SEATTLE—While immuno-oncology has shown significant promise as a way to treat cancer by recruiting the immune system in new ways to fight tumors, many patients find that their relief is not long-lasting, as the cancer recurs. Researchers at the Fred Hutchinson Cancer Research Center wanted to know why and, using a new technology to look at how cancer cells change under the pressure of immunotherapy treatments, they picked up some important clues.
In a study published Sept. 24 in Nature Communications, the Fred Hutch scientists used a new method for measuring molecules in single cells—single-cell RNA sequencing, to be exact—to deeply analyze the response to a combination immunotherapy for patients with Merkel cell carcinoma, a rare skin cancer caused by a common virus.
“Twenty percent of Merkel cell patients have an initial response to immunotherapy, but then relapse—it’s been unclear why,” said first author Dr. Kelly Paulson, a senior fellow at Fred Hutch. “Understanding the cause of relapse allows us to design immunotherapies that can get toward long-term tumor control to make cancer a more chronic disease.”
And so it happened that Paulson and senior author Dr. Aude Chapuis, an assistant member of Fred Hutch, looked at cancer cells from two patients who initially responded to a combination therapy that combined a checkpoint inhibitor and a T cell therapeutic.
Initially, and not surprisingly, the tumors shrank in response to the therapy.
“We saw in both patients that the cancers went almost completely away,” said Paulson, who cares for patients at Fred Hutch’s clinical care partner, Seattle Cancer Care Alliance. “The cancers were shrinking, and when we took biopsies we saw that the T cells actually got into the cancers and helped mediate this regression. That was exciting, and the patients were doing great.”
One patient was nearly ready to go into hospice care but ended up healthy enough to return to work instead; however, about two years later, things changed.
“It turned out to be metastatic Merkel cell cancer,” Paulson said. “It grew quickly, it was biopsied and shortly after it showed up in multiple places.”
In the second patient, the cancer returned as well, but in an isolated spot—that cancer is still being controlled and hasn’t spread any farther.
In neither patient was there a clearly discernible reason as to why the cancer came back.
So Paulson and Chapuis, in collaboration with coauthors Dr. Paul Nghiem of the University of Washington and Fred Hutch’s Dr. Jason Bielas and Dr. Raphael Gottardo, put single-cell RNA sequencing to work to take a close look at molecular changes in T cells, tumor cells and all other cells in the tumor microenvironment to see what had changed.
“By doing this, we were able to see that the tumor was hiding specifically from the T cells,” Paulson explained.
It did this by hiding a biomarker, doing so by removing one piece of a trio of genes—human leukocyte antigens (HLAs)—that allow the T cells in the combo immunotherapy to find the cancer cells.
The HLAs usually all turn off or on at the same time, the researchers note, and traditional methods measure HLA as a group. As a result, that caused the act of a single gene being turned off to be undetectable. The single-cell RNA sequencing technology, however, revealed that that missing piece that made the cancer cells invisible to the T cells and able to grow and spread anew.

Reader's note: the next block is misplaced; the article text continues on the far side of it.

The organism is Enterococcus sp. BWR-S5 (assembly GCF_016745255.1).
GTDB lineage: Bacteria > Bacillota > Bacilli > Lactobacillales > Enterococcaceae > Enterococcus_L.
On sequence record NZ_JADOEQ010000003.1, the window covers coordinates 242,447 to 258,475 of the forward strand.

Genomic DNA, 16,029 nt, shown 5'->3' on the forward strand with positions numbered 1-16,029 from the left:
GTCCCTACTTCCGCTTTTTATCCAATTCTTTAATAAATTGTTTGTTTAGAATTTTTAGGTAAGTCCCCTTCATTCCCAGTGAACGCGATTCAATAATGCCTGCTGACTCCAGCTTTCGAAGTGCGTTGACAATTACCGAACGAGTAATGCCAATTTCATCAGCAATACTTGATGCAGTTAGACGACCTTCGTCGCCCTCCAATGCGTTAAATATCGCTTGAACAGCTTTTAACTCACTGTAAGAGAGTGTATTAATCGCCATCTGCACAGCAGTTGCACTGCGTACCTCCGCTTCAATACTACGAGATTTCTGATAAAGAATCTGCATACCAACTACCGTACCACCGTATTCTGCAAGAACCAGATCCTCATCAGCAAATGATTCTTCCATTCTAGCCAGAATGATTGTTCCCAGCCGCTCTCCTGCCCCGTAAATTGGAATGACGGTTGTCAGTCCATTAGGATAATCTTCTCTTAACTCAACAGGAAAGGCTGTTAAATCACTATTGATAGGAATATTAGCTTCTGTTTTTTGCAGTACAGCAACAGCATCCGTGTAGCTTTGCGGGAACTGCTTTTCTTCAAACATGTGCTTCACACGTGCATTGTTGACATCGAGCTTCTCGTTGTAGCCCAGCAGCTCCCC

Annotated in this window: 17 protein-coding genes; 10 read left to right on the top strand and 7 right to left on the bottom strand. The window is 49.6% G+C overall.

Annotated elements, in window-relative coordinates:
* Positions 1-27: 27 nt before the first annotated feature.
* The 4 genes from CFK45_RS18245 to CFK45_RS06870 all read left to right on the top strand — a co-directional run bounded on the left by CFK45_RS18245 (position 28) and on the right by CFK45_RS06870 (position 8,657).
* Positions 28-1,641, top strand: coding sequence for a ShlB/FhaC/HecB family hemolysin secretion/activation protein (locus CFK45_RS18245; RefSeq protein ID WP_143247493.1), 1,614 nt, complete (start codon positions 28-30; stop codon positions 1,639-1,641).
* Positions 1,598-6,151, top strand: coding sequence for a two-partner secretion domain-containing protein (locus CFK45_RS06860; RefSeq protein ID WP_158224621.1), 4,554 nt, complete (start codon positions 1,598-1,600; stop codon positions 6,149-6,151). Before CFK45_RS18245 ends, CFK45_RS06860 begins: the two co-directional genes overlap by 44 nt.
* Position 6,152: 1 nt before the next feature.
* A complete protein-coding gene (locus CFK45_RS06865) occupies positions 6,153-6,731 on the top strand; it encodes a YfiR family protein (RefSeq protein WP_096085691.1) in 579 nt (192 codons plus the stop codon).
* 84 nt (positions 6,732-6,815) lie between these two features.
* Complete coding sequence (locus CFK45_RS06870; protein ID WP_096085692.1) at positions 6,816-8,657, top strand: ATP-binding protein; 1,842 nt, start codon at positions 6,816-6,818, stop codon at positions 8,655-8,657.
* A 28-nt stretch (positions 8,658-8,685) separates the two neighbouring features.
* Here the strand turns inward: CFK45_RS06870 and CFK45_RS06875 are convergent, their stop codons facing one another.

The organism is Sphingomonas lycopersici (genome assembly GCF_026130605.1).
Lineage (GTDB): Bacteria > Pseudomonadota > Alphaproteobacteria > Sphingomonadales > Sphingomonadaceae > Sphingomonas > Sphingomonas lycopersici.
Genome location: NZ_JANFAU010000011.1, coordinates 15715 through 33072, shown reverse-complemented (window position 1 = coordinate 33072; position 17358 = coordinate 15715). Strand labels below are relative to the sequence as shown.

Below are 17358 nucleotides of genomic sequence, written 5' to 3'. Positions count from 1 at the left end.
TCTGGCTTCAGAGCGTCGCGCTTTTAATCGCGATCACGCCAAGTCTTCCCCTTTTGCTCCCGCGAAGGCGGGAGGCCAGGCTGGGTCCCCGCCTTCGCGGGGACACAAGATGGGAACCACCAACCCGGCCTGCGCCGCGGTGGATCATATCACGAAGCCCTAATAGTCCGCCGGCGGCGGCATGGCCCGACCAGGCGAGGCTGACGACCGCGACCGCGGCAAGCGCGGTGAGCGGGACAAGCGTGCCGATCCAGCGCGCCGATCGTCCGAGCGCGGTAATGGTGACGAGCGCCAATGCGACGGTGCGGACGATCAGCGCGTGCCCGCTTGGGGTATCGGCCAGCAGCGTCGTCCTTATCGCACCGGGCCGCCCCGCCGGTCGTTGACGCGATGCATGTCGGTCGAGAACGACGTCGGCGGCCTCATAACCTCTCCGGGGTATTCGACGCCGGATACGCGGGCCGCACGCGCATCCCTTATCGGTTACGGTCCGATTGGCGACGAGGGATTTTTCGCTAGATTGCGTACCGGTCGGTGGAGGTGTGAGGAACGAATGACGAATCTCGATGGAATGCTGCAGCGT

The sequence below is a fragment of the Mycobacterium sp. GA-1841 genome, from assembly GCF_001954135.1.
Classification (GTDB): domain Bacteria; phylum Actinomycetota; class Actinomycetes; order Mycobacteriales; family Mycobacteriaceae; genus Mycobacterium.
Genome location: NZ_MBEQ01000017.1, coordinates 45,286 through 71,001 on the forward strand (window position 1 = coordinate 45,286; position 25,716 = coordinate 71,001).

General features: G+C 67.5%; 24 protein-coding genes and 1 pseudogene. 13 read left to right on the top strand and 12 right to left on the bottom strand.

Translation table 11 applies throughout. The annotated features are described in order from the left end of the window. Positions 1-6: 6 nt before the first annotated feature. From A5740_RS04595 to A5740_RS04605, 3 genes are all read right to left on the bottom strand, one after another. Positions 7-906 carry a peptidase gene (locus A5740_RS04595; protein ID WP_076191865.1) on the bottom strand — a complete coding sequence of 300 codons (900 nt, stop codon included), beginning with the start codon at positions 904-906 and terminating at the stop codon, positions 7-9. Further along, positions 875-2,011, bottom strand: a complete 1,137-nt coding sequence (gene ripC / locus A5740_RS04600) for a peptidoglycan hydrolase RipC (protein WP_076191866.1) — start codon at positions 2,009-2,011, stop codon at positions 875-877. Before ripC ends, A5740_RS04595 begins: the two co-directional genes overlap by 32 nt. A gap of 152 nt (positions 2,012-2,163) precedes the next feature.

Of course, identifying the problem is only half of the challenge, and so Paulson says that she cultured cells from one of the patients and applied drugs already used clinically for other cancers that turned the cancer marker back on. The researchers are currently testing various combinations of therapies that could be used for patients who relapse in this particular manner.
“It’s absolutely revelatory,” Chapuis said of the findings. “We didn’t know what was going on with these patients and how their cancer was able to come back. Now we are able to understand what’s going wrong, and that gives us a way to fix it. It’s very obvious we need a multi-pronged approach, rather than just one dagger that the cancer can escape.”
An important caveat to this potential new therapeutic approach and the specific nature of its application is noted in the discussion portion of the team’s published research, when they note: “Immunotherapy escape by genetic HLA loss is important to distinguish from immunotherapy escape by transcriptional HLA loss as we observed here. In the former, the HLA alleles are deleted and new T cell responses must necessarily be targeted to alternate HLAs to overcome immunotherapy resistance. In the latter, tumor-specific HLA suppression is potentially reversible with drug therapy.”
The team also acknowledged limitations to their research aside from simply the small sample size, noting that “Attempts to generate tumor-derived cell lines for additional functional studies were unsuccessful on both patients. We could not differentiate if acquired resistance represented immunoediting, i.e., outgrowth of a pre-existing previously rare or quiescent clone, or was new transcriptional suppression that developed after immunotherapy. In either scenario, immune pressure from the transferred CD8+ T cells revealed selective HLA downregulation that was transcriptional, and in at least one patient, reversible.”
But limitations aside—and the need for further and broader research being obvious—the Fred Hutch findings could go a long way toward pushing immuno-oncology treatments out ahead of cancers' adaptive abilities to evade them.